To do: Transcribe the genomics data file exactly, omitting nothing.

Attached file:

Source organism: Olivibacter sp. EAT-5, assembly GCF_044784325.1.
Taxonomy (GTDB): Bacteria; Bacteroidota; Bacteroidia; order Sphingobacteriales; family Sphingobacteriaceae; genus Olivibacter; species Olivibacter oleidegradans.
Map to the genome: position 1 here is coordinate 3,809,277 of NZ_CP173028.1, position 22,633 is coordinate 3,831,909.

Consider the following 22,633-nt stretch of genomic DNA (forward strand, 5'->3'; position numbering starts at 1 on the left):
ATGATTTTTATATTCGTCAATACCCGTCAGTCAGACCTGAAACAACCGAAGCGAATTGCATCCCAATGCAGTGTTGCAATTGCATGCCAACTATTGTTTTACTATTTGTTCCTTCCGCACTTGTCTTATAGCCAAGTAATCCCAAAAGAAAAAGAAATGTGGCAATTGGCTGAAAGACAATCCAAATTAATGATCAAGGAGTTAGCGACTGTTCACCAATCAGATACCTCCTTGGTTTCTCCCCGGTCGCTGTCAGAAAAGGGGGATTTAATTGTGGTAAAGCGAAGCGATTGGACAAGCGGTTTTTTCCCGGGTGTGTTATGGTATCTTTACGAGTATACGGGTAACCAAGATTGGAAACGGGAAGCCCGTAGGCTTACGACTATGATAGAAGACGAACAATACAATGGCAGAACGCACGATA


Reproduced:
Source organism: Olivibacter sp. EAT-5, assembly GCF_044784325.1.
Taxonomy (GTDB): Bacteria; Bacteroidota; Bacteroidia; order Sphingobacteriales; family Sphingobacteriaceae; genus Olivibacter; species Olivibacter oleidegradans.
Map to the genome: position 1 here is coordinate 3,809,277 of NZ_CP173028.1, position 22,633 is coordinate 3,831,909.

Consider the following 22,633-nt stretch of genomic DNA (forward strand, 5'->3'; position numbering starts at 1 on the left):
ATGATTTTTATATTCGTCAATACCCGTCAGTCAGACCTGAAACAACCGAAGCGAATTGCATCCCAATGCAGTGTTGCAATTGCATGCCAACTATTGTTTTACTATTTGTTCCTTCCGCACTTGTCTTATAGCCAAGTAATCCCAAAAGAAAAAGAAATGTGGCAATTGGCTGAAAGACAATCCAAATTAATGATCAAGGAGTTAGCGACTGTTCACCAATCAGATACCTCCTTGGTTTCTCCCCGGTCGCTGTCAGAAAAGGGGGATTTAATTGTGGTAAAGCGAAGCGATTGGACAAGCGGTTTTTTCCCGGGTGTGTTATGGTATCTTTACGAGTATACGGGTAACCAAGATTGGAAACGGGAAGCCCGTAGGCTTACGACTATGATAGAAGACGAACAATACAATGGCAGAACGCACGATA